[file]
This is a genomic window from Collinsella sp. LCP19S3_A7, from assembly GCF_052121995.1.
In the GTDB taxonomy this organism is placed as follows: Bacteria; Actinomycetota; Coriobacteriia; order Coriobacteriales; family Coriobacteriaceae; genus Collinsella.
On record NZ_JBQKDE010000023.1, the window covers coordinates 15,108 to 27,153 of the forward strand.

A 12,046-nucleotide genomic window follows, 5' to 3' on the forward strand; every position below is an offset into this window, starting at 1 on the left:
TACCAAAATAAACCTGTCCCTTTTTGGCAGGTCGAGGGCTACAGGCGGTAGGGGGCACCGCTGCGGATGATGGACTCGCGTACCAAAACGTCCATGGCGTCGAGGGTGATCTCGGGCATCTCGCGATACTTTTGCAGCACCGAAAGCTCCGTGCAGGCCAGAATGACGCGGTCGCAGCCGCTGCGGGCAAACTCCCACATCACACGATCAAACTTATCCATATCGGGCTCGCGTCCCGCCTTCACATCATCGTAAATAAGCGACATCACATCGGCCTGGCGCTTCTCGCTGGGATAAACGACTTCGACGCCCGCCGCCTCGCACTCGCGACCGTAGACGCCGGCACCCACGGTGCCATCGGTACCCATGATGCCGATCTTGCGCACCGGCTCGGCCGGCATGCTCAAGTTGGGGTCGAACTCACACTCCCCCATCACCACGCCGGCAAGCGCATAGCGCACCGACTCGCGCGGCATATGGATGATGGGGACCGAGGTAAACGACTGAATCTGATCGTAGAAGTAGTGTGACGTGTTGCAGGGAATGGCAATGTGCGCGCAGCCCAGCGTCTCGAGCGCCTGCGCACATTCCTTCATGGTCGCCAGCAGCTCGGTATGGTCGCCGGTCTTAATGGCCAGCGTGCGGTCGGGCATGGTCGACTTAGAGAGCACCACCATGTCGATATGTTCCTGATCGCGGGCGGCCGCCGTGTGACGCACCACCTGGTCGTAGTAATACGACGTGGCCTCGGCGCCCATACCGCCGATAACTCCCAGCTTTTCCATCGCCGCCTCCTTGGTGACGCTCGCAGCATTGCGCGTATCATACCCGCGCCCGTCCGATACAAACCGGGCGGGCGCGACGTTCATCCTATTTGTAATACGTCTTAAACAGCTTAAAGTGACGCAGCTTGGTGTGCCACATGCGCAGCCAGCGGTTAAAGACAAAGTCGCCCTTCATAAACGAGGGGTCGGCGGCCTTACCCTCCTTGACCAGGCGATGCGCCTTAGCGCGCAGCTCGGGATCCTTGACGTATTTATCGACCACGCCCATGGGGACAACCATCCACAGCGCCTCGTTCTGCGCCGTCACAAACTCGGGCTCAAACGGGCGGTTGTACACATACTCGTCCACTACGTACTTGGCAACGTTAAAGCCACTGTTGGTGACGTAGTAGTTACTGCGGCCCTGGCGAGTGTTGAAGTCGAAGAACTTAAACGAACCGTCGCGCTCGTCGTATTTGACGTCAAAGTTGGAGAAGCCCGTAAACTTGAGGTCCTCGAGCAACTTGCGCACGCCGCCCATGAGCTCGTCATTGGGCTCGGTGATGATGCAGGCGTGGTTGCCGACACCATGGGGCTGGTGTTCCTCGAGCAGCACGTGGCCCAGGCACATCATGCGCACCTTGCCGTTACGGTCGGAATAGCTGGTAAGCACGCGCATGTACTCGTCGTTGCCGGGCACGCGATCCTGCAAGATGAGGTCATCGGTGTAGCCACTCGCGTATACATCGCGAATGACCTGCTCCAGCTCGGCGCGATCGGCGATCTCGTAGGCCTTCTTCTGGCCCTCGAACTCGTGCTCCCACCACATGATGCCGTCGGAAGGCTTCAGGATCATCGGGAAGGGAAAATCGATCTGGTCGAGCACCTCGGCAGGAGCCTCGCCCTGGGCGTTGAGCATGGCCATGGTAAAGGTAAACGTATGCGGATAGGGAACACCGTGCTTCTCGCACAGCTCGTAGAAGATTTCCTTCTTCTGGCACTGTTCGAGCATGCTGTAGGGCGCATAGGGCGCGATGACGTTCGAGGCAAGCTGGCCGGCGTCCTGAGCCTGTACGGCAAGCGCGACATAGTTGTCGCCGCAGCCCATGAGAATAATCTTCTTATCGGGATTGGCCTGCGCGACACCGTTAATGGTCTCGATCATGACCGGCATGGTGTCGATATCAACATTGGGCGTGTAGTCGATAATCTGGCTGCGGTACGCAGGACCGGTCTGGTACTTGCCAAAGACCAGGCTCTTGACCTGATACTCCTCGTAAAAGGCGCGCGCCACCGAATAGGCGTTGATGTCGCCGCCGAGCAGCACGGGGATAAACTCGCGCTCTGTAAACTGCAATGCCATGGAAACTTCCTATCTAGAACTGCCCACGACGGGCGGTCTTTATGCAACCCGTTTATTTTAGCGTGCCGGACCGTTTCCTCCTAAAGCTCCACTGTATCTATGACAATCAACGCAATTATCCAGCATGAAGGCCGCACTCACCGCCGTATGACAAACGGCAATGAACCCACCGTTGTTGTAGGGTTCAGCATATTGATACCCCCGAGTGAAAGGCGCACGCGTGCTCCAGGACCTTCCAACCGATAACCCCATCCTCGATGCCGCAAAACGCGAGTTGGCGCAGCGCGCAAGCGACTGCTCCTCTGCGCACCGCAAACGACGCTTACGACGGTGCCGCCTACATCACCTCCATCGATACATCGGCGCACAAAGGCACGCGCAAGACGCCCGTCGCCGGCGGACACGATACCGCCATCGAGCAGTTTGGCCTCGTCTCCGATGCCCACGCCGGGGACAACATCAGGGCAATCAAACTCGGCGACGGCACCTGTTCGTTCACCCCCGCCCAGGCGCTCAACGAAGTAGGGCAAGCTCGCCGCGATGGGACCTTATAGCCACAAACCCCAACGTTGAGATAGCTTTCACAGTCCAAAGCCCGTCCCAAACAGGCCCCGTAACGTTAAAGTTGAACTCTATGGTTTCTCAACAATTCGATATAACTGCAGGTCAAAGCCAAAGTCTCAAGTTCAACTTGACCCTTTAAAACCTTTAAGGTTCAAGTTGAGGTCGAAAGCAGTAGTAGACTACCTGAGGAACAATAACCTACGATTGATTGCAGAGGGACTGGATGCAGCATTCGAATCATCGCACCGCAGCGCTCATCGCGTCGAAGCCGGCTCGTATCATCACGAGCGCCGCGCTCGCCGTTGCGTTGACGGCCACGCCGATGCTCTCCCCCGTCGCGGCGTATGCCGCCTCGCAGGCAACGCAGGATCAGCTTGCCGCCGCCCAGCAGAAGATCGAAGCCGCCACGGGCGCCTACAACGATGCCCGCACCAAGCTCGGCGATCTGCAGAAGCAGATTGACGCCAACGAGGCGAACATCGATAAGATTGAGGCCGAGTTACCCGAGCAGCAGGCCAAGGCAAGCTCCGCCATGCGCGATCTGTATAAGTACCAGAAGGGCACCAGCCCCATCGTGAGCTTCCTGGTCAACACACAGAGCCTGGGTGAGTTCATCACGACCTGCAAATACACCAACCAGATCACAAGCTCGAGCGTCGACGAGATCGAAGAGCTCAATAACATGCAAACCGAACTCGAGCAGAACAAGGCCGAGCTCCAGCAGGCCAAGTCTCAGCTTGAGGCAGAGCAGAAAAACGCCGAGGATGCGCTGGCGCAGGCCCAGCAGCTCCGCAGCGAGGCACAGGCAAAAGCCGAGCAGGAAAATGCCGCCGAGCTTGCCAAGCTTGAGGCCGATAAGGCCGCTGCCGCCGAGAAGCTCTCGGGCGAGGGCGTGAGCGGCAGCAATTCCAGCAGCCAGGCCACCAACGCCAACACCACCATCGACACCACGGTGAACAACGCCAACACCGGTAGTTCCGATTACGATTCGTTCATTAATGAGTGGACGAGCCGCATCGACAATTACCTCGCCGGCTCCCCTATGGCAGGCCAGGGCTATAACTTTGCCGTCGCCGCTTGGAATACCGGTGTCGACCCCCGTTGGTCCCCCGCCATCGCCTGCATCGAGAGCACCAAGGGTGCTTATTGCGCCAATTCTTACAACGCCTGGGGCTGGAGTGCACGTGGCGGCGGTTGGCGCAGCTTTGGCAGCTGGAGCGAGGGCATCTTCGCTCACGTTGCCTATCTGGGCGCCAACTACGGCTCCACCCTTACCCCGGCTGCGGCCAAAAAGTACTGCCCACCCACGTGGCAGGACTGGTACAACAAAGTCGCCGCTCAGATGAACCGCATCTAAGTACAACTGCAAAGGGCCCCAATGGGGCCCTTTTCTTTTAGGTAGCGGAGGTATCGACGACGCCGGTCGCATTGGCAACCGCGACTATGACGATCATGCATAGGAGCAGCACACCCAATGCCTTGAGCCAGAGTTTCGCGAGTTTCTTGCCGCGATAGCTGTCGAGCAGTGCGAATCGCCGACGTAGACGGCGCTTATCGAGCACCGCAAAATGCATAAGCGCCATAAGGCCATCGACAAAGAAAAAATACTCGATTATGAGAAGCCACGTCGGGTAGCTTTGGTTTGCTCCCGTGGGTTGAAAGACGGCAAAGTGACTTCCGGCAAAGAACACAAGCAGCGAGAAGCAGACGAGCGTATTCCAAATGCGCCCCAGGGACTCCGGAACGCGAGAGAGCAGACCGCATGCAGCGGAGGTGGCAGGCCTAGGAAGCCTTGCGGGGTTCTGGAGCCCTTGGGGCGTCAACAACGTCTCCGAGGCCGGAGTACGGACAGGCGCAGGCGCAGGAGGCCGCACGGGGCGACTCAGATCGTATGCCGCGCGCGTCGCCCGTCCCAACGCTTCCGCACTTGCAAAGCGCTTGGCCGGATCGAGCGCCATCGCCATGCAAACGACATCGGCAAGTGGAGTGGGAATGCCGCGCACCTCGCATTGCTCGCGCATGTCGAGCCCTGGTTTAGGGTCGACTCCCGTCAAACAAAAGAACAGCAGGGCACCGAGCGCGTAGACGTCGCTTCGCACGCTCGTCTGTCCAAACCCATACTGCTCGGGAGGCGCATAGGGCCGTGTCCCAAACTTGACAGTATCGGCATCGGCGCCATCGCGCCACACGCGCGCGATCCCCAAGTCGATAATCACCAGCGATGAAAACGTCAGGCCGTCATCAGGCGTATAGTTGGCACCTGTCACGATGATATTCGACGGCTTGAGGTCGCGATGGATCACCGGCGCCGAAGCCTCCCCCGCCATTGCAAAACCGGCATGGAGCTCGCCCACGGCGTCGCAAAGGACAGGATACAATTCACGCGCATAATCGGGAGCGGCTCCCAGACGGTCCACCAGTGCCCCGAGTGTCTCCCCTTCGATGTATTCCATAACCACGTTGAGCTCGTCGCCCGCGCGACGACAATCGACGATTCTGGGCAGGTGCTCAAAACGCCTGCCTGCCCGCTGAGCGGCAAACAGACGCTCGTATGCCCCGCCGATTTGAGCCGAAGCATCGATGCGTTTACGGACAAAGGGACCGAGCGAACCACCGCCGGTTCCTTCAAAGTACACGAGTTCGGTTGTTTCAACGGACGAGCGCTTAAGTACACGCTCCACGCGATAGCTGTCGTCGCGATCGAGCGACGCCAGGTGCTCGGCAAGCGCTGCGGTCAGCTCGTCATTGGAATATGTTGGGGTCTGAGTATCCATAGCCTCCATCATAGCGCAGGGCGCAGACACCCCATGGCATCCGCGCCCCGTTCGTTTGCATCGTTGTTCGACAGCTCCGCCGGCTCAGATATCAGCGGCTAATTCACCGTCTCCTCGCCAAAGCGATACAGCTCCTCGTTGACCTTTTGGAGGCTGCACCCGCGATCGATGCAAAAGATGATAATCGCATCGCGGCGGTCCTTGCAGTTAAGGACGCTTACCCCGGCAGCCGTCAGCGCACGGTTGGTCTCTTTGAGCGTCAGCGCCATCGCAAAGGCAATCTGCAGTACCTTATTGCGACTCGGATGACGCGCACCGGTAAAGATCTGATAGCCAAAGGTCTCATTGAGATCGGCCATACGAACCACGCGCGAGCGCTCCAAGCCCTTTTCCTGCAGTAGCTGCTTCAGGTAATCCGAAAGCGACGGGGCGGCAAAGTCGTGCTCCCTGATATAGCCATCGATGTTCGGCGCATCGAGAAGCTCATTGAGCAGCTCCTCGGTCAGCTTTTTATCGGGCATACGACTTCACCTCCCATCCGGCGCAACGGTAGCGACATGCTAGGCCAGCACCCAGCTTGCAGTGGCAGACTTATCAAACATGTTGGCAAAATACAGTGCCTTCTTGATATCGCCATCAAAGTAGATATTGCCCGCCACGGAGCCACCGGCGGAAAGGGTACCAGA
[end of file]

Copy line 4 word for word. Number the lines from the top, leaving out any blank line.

A 12,046-nucleotide genomic window follows, 5' to 3' on the forward strand; every position below is an offset into this window, starting at 1 on the left: